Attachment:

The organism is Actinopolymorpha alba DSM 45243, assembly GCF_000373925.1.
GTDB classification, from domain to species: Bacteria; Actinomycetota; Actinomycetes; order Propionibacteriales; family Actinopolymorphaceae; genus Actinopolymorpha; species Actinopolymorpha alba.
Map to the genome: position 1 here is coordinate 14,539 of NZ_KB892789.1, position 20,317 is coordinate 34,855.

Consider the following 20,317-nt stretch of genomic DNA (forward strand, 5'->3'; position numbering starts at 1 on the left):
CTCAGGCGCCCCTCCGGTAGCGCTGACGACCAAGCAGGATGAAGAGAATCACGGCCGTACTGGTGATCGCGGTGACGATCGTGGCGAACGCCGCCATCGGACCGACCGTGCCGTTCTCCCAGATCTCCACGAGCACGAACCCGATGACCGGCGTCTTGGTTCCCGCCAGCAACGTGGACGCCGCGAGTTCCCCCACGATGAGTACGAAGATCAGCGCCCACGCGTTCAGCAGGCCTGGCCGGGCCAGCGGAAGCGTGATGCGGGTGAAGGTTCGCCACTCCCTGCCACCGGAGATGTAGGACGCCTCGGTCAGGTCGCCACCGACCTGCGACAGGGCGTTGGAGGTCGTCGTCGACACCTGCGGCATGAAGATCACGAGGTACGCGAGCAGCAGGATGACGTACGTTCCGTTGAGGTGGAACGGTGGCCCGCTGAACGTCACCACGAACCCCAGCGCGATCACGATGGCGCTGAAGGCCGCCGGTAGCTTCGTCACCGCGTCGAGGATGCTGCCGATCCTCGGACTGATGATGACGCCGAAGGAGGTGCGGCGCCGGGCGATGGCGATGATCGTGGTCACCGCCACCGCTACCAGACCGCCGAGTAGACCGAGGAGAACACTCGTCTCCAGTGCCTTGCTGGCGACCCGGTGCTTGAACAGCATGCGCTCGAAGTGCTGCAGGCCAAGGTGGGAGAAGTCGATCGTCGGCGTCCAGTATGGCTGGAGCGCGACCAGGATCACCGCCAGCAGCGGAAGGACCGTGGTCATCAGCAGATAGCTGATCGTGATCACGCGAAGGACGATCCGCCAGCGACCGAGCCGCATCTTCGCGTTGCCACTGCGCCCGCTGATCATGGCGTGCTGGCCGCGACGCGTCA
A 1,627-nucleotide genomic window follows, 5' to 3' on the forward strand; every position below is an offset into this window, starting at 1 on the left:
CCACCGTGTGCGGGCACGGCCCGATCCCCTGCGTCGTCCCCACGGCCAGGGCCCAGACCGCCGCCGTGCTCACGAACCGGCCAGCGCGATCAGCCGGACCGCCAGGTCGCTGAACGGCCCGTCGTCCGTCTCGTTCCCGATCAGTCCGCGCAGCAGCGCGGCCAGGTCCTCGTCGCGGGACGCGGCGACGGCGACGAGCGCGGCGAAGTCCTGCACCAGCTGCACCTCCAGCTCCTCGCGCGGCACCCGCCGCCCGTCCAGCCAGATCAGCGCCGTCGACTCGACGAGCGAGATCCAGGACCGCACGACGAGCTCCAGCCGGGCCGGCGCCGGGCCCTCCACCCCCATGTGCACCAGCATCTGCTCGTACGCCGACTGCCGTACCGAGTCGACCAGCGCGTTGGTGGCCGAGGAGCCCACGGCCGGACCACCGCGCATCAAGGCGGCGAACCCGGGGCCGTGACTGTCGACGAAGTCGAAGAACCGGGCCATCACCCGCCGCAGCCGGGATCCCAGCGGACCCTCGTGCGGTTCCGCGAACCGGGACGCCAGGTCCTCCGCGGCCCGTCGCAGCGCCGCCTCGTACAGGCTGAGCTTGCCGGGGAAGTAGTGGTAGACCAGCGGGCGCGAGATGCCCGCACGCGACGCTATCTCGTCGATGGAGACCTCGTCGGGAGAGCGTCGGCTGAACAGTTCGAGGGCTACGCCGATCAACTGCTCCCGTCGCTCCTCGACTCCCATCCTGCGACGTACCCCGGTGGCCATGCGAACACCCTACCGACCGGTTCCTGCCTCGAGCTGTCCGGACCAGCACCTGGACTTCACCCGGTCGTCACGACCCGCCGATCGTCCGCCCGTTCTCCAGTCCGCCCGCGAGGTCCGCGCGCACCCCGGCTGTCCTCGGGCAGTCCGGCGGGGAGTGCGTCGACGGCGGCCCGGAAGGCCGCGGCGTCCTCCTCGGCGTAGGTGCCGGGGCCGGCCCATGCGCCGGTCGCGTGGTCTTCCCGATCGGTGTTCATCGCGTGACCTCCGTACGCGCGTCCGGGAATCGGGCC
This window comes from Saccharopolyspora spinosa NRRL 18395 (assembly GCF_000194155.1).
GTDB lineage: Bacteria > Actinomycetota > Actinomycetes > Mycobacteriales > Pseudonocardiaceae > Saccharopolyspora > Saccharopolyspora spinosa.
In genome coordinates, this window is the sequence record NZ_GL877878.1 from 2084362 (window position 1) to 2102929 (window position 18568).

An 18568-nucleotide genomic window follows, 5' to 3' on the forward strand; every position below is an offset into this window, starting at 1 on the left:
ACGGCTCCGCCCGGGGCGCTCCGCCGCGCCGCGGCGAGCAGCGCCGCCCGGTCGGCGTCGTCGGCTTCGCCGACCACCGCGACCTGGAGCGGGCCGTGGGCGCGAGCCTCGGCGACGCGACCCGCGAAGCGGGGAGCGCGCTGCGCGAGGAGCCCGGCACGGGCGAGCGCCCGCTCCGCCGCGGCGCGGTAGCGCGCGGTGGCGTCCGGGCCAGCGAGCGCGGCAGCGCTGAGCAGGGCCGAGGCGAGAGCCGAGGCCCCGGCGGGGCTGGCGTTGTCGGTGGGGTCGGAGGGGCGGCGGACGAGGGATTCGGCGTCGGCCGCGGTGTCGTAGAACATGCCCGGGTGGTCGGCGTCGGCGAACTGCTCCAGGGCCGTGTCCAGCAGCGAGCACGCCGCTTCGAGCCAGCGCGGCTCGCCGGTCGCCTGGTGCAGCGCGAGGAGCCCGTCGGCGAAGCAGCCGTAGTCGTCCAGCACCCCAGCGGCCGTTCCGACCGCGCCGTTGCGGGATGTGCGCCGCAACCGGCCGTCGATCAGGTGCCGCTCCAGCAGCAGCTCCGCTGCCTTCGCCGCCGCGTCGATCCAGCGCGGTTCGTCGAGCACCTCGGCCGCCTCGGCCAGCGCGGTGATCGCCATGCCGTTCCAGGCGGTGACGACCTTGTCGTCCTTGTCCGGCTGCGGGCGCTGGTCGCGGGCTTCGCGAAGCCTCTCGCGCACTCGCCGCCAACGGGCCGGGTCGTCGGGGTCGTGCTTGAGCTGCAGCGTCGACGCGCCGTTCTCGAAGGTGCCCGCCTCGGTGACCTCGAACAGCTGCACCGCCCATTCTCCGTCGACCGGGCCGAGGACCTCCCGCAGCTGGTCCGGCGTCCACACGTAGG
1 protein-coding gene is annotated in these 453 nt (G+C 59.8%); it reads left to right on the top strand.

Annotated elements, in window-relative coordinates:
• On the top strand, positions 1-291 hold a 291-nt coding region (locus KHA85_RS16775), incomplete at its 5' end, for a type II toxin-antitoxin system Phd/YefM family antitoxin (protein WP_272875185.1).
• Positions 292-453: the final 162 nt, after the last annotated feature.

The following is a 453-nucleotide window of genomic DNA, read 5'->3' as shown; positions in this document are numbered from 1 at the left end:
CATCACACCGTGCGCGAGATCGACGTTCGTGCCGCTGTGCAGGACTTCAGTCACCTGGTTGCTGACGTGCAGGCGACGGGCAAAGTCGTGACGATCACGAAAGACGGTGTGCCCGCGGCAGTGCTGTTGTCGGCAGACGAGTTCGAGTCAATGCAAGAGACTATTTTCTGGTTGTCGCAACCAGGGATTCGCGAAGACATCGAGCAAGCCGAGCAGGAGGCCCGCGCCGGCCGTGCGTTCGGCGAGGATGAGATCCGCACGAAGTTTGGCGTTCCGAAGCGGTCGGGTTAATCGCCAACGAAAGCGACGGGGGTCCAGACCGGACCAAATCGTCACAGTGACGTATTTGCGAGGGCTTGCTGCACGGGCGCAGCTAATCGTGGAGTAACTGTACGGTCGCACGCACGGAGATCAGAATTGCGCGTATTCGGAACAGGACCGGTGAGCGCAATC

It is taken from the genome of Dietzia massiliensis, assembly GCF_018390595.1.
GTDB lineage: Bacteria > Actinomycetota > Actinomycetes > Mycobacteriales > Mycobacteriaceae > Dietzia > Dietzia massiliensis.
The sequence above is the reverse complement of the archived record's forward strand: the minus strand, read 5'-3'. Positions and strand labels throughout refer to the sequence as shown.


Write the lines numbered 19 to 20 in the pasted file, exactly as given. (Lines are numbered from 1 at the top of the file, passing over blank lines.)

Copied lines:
It is taken from the genome of Dietzia massiliensis, assembly GCF_018390595.1.
GTDB lineage: Bacteria > Actinomycetota > Actinomycetes > Mycobacteriales > Mycobacteriaceae > Dietzia > Dietzia massiliensis.